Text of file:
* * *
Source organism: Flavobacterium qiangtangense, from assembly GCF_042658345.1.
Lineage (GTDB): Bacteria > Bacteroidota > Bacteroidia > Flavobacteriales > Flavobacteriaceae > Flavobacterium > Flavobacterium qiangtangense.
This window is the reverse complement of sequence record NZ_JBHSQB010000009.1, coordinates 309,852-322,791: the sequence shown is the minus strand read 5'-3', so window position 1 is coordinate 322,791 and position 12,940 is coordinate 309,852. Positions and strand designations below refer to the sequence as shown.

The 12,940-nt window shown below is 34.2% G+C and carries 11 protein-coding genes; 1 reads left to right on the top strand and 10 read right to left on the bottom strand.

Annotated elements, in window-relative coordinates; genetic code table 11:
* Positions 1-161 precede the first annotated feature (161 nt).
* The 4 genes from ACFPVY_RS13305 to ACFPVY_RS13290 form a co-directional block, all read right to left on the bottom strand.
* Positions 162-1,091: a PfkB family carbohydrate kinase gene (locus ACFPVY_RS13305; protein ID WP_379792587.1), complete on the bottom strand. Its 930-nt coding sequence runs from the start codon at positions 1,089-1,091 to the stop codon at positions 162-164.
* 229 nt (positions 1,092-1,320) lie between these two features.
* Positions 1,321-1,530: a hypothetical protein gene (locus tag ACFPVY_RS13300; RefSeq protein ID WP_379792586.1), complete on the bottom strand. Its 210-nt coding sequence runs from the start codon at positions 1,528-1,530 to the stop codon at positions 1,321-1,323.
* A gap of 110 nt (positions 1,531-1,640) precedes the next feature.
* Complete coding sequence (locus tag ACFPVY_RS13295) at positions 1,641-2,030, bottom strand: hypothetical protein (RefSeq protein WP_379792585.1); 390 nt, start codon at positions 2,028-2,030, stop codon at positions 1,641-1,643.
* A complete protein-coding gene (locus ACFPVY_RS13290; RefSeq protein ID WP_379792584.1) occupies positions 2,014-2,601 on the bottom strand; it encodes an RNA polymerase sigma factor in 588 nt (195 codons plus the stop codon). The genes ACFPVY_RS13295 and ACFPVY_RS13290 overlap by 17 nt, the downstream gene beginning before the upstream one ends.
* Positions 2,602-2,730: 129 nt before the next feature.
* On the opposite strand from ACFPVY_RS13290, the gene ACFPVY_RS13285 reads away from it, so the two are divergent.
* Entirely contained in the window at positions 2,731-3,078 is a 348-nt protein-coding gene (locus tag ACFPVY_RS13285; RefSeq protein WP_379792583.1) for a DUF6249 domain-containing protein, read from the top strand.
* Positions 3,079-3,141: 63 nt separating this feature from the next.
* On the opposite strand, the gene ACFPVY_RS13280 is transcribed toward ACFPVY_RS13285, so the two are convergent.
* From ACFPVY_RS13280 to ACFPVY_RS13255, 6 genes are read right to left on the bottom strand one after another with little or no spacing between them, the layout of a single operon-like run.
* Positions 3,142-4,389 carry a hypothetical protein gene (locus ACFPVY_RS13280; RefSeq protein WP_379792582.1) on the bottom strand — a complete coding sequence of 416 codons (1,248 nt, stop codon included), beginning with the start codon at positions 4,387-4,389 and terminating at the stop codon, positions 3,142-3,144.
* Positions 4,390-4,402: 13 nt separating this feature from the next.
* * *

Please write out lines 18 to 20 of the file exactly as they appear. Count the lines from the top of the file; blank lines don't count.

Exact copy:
* On the opposite strand, the gene ACFPVY_RS13280 is transcribed toward ACFPVY_RS13285, so the two are convergent.
* From ACFPVY_RS13280 to ACFPVY_RS13255, 6 genes are read right to left on the bottom strand one after another with little or no spacing between them, the layout of a single operon-like run.
* Positions 3,142-4,389 carry a hypothetical protein gene (locus ACFPVY_RS13280; RefSeq protein WP_379792582.1) on the bottom strand — a complete coding sequence of 416 codons (1,248 nt, stop codon included), beginning with the start codon at positions 4,387-4,389 and terminating at the stop codon, positions 3,142-3,144.